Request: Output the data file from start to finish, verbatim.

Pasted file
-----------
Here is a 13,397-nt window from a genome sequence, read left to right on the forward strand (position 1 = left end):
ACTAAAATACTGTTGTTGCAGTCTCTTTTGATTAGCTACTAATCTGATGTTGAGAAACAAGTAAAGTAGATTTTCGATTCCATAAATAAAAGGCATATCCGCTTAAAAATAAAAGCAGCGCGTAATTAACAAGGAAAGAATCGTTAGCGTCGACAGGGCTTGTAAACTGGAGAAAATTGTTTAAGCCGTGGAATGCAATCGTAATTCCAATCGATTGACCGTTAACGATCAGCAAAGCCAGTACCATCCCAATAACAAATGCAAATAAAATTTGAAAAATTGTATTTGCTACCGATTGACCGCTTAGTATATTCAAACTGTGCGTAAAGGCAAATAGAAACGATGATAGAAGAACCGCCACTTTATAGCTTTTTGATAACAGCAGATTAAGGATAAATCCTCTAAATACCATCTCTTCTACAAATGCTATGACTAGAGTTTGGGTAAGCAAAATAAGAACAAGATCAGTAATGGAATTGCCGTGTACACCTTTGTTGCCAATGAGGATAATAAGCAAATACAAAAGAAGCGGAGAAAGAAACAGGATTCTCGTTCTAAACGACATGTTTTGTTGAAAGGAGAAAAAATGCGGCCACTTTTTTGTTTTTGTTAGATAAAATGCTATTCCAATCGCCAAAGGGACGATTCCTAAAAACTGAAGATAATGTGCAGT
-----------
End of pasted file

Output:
Here is a 13,397-nt window from a genome sequence, read left to right on the forward strand (position 1 = left end):
ACTAAAATACTGTTGTTGCAGTCTCTTTTGATTAGCTACTAATCTGATGTTGAGAAACAAGTAAAGTAGATTTTCGATTCCATAAATAAAAGGCATATCCGCTTAAAAATAAAAGCAGCGCGTAATTAACAAGGAAAGAATCGTTAGCGTCGACAGGGCTTGTAAACTGGAGAAAATTGTTTAAGCCGTGGAATGCAATCGTAATTCCAATCGATTGACCGTTAACGATCAGCAAAGCCAGTACCATCCCAATAACAAATGCAAATAAAATTTGAAAAATTGTATTTGCTACCGATTGACCGCTTAGTATATTCAAACTGTGCGTAAAGGCAAATAGAAACGATGATAGAAGAACCGCCACTTTATAGCTTTTTGATAACAGCAGATTAAGGATAAATCCTCTAAATACCATCTCTTCTACAAATGCTATGACTAGAGTTTGGGTAAGCAAAATAAGAACAAGATCAGTAATGGAATTGCCGTGTACACCTTTGTTGCCAATGAGGATAATAAGCAAATACAAAAGAAGCGGAGAAAGAAACAGGATTCTCGTTCTAAACGACATGTTTTGTTGAAAGGAGAAAAAATGCGGCCACTTTTTTGTTTTTGTTAGATAAAATGCTATTCCAATCGCCAAAGGGACGATTCCTAAAAACTGAAGATAATGTGCAGT